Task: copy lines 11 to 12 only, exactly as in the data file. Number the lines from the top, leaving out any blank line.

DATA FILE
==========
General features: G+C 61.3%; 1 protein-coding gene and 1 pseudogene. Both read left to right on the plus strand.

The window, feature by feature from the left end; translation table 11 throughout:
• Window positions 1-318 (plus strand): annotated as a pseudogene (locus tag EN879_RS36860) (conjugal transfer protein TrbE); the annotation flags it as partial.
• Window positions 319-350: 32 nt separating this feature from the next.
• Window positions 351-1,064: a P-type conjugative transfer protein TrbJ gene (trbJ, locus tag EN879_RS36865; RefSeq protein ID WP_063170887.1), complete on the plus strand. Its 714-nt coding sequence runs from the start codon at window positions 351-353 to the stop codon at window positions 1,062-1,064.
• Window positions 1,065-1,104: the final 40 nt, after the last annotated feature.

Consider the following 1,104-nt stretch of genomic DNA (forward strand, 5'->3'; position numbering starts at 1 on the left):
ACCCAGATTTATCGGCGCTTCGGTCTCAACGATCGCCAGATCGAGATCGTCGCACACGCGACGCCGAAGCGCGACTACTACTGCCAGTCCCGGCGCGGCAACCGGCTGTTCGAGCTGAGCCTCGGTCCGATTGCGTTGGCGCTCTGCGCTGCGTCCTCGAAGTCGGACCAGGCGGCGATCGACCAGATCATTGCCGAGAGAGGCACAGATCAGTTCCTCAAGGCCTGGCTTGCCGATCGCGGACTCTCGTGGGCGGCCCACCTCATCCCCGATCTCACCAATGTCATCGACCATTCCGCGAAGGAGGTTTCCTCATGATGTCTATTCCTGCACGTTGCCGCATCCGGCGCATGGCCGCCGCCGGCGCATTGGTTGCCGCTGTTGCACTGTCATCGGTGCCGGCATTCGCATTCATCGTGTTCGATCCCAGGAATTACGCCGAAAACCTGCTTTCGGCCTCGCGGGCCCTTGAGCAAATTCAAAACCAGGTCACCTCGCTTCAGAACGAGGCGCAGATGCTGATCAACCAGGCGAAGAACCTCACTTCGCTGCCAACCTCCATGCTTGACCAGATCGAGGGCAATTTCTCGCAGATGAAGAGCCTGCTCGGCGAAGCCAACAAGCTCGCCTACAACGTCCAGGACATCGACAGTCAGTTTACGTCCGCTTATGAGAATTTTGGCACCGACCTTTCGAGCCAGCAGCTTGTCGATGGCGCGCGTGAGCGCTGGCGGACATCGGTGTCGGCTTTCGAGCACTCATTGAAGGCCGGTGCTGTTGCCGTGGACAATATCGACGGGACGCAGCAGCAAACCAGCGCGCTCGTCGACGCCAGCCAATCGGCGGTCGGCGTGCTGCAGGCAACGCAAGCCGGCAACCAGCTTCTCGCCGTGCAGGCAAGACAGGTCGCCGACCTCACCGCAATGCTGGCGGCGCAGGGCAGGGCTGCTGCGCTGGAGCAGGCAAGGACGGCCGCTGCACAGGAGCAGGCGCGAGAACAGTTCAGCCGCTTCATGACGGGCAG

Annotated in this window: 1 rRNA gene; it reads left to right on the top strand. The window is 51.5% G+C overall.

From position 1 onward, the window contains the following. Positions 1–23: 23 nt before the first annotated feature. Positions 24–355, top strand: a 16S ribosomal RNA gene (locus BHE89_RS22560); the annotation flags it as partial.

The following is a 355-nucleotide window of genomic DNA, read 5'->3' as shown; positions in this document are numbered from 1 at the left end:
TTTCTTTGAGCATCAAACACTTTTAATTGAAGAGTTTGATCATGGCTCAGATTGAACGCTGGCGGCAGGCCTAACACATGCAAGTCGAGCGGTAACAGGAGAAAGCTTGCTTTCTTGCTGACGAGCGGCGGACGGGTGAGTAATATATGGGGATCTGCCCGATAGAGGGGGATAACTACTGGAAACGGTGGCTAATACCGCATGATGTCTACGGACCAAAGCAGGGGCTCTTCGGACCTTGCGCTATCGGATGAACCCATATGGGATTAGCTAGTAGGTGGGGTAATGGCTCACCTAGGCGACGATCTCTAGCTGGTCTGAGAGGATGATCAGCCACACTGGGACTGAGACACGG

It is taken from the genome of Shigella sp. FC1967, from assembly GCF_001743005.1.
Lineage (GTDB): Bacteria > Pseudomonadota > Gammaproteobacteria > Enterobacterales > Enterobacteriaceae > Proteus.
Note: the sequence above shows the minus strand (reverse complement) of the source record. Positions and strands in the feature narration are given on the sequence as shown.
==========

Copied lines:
The following is a 355-nucleotide window of genomic DNA, read 5'->3' as shown; positions in this document are numbered from 1 at the left end:
TTTCTTTGAGCATCAAACACTTTTAATTGAAGAGTTTGATCATGGCTCAGATTGAACGCTGGCGGCAGGCCTAACACATGCAAGTCGAGCGGTAACAGGAGAAAGCTTGCTTTCTTGCTGACGAGCGGCGGACGGGTGAGTAATATATGGGGATCTGCCCGATAGAGGGGGATAACTACTGGAAACGGTGGCTAATACCGCATGATGTCTACGGACCAAAGCAGGGGCTCTTCGGACCTTGCGCTATCGGATGAACCCATATGGGATTAGCTAGTAGGTGGGGTAATGGCTCACCTAGGCGACGATCTCTAGCTGGTCTGAGAGGATGATCAGCCACACTGGGACTGAGACACGG